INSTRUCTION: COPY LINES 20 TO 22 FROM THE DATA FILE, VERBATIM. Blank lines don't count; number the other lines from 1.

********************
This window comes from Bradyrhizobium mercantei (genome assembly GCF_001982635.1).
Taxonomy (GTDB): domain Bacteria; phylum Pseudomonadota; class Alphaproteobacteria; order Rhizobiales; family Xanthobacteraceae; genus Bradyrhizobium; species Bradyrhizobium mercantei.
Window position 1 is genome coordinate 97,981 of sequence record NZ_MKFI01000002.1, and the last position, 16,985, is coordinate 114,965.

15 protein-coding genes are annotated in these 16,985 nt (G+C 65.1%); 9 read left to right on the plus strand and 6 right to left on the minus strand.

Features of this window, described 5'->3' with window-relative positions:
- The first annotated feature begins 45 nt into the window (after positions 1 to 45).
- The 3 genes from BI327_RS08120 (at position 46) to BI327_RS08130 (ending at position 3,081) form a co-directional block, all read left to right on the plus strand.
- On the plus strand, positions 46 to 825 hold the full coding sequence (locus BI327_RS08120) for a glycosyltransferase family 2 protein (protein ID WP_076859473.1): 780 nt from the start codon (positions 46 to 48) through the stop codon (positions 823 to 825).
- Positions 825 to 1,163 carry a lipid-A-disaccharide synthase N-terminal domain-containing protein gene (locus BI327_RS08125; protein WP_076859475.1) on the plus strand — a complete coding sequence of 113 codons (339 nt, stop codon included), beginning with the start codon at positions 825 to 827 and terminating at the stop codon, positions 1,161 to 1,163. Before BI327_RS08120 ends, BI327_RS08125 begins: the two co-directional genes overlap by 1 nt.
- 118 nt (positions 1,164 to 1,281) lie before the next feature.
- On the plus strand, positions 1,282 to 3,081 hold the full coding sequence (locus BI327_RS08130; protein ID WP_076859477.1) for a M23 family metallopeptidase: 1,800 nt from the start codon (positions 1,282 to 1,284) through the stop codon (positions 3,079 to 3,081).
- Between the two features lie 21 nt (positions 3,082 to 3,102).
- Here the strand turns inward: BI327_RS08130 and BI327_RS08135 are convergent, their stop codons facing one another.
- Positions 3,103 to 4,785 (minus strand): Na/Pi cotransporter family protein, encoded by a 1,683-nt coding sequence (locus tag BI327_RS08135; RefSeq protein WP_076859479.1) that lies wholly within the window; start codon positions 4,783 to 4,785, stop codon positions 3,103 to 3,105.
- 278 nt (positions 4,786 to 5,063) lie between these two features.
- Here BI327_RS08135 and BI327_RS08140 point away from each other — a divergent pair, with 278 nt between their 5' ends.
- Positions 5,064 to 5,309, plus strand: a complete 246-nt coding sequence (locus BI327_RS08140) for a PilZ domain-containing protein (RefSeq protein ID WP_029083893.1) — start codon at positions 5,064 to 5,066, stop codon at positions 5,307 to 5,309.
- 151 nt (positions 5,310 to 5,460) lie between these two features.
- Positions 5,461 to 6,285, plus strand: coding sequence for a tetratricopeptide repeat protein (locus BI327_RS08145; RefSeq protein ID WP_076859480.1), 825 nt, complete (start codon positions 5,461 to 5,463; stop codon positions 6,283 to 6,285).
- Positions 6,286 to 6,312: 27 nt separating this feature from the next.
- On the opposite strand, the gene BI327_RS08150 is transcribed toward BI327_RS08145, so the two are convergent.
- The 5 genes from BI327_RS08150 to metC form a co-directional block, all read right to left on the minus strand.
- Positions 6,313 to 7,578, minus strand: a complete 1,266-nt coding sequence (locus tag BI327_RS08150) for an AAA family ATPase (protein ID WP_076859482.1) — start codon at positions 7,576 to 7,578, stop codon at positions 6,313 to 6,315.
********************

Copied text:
- Positions 6,286 to 6,312: 27 nt separating this feature from the next.
- On the opposite strand, the gene BI327_RS08150 is transcribed toward BI327_RS08145, so the two are convergent.
- The 5 genes from BI327_RS08150 to metC form a co-directional block, all read right to left on the minus strand.